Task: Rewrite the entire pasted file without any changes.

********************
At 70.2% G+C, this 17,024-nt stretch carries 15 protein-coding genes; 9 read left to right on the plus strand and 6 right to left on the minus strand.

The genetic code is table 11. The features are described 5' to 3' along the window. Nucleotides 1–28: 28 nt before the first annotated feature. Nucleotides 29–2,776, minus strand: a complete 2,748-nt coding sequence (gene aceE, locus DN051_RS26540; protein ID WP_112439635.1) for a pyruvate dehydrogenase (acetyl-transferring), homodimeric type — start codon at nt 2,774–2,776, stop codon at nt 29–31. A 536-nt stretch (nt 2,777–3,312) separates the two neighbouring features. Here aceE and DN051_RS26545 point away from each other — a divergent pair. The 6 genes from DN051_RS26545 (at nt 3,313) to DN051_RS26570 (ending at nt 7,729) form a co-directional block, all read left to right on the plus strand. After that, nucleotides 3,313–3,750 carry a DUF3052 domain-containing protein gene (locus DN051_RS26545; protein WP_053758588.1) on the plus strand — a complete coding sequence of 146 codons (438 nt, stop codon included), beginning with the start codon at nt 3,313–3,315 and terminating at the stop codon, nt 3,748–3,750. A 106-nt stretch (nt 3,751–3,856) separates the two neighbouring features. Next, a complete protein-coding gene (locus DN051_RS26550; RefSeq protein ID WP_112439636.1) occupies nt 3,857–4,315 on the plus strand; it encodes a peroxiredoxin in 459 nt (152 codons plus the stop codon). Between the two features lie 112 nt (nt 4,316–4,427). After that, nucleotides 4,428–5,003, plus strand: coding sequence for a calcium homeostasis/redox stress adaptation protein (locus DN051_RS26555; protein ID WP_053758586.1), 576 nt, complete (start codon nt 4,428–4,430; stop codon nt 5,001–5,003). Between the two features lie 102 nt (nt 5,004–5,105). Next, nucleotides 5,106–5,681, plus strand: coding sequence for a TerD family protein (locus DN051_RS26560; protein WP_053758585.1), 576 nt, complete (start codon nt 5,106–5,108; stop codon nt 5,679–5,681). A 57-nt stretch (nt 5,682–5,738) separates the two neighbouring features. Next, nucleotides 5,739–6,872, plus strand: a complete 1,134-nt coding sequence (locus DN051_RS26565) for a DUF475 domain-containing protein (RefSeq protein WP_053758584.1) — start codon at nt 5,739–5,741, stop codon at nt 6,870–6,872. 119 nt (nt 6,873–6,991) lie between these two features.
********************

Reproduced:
At 70.2% G+C, this 17,024-nt stretch carries 15 protein-coding genes; 9 read left to right on the plus strand and 6 right to left on the minus strand.

The genetic code is table 11. The features are described 5' to 3' along the window. Nucleotides 1–28: 28 nt before the first annotated feature. Nucleotides 29–2,776, minus strand: a complete 2,748-nt coding sequence (gene aceE, locus DN051_RS26540; protein ID WP_112439635.1) for a pyruvate dehydrogenase (acetyl-transferring), homodimeric type — start codon at nt 2,774–2,776, stop codon at nt 29–31. A 536-nt stretch (nt 2,777–3,312) separates the two neighbouring features. Here aceE and DN051_RS26545 point away from each other — a divergent pair. The 6 genes from DN051_RS26545 (at nt 3,313) to DN051_RS26570 (ending at nt 7,729) form a co-directional block, all read left to right on the plus strand. After that, nucleotides 3,313–3,750 carry a DUF3052 domain-containing protein gene (locus DN051_RS26545; protein WP_053758588.1) on the plus strand — a complete coding sequence of 146 codons (438 nt, stop codon included), beginning with the start codon at nt 3,313–3,315 and terminating at the stop codon, nt 3,748–3,750. A 106-nt stretch (nt 3,751–3,856) separates the two neighbouring features. Next, a complete protein-coding gene (locus DN051_RS26550; RefSeq protein ID WP_112439636.1) occupies nt 3,857–4,315 on the plus strand; it encodes a peroxiredoxin in 459 nt (152 codons plus the stop codon). Between the two features lie 112 nt (nt 4,316–4,427). After that, nucleotides 4,428–5,003, plus strand: coding sequence for a calcium homeostasis/redox stress adaptation protein (locus DN051_RS26555; protein ID WP_053758586.1), 576 nt, complete (start codon nt 4,428–4,430; stop codon nt 5,001–5,003). Between the two features lie 102 nt (nt 5,004–5,105). Next, nucleotides 5,106–5,681, plus strand: coding sequence for a TerD family protein (locus DN051_RS26560; protein WP_053758585.1), 576 nt, complete (start codon nt 5,106–5,108; stop codon nt 5,679–5,681). A 57-nt stretch (nt 5,682–5,738) separates the two neighbouring features. Next, nucleotides 5,739–6,872, plus strand: a complete 1,134-nt coding sequence (locus DN051_RS26565) for a DUF475 domain-containing protein (RefSeq protein WP_053758584.1) — start codon at nt 5,739–5,741, stop codon at nt 6,870–6,872. 119 nt (nt 6,873–6,991) lie between these two features.